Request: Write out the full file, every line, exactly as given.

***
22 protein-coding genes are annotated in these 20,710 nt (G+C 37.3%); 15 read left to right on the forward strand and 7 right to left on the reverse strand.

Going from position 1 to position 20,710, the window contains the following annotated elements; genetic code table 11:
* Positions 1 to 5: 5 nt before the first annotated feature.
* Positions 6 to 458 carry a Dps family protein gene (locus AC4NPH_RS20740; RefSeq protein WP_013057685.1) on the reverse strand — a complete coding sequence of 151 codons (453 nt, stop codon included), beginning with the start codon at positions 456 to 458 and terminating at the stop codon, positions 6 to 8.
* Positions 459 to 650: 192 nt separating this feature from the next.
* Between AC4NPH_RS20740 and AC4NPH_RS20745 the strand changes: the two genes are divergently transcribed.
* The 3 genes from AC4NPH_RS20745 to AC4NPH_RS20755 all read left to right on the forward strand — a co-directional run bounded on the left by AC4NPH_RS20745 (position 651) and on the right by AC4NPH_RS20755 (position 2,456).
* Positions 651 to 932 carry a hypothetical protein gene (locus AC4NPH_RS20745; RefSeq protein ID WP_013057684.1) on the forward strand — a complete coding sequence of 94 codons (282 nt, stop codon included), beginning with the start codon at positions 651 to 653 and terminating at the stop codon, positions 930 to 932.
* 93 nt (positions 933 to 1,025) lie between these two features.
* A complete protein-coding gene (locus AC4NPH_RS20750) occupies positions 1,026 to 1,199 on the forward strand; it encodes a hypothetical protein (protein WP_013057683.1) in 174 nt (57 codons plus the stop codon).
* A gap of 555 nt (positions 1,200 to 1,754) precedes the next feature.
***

22 protein-coding genes are annotated in these 20,710 nt (G+C 37.3%); 15 read left to right on the forward strand and 7 right to left on the reverse strand.

Going from position 1 to position 20,710, the window contains the following annotated elements; genetic code table 11:
* Positions 1 to 5: 5 nt before the first annotated feature.
* Positions 6 to 458 carry a Dps family protein gene (locus AC4NPH_RS20740; RefSeq protein WP_013057685.1) on the reverse strand — a complete coding sequence of 151 codons (453 nt, stop codon included), beginning with the start codon at positions 456 to 458 and terminating at the stop codon, positions 6 to 8.
* Positions 459 to 650: 192 nt separating this feature from the next.
* Between AC4NPH_RS20740 and AC4NPH_RS20745 the strand changes: the two genes are divergently transcribed.
* The 3 genes from AC4NPH_RS20745 to AC4NPH_RS20755 all read left to right on the forward strand — a co-directional run bounded on the left by AC4NPH_RS20745 (position 651) and on the right by AC4NPH_RS20755 (position 2,456).
* Positions 651 to 932 carry a hypothetical protein gene (locus AC4NPH_RS20745; RefSeq protein ID WP_013057684.1) on the forward strand — a complete coding sequence of 94 codons (282 nt, stop codon included), beginning with the start codon at positions 651 to 653 and terminating at the stop codon, positions 930 to 932.
* 93 nt (positions 933 to 1,025) lie between these two features.
* A complete protein-coding gene (locus AC4NPH_RS20750) occupies positions 1,026 to 1,199 on the forward strand; it encodes a hypothetical protein (protein WP_013057683.1) in 174 nt (57 codons plus the stop codon).
* A gap of 555 nt (positions 1,200 to 1,754) precedes the next feature.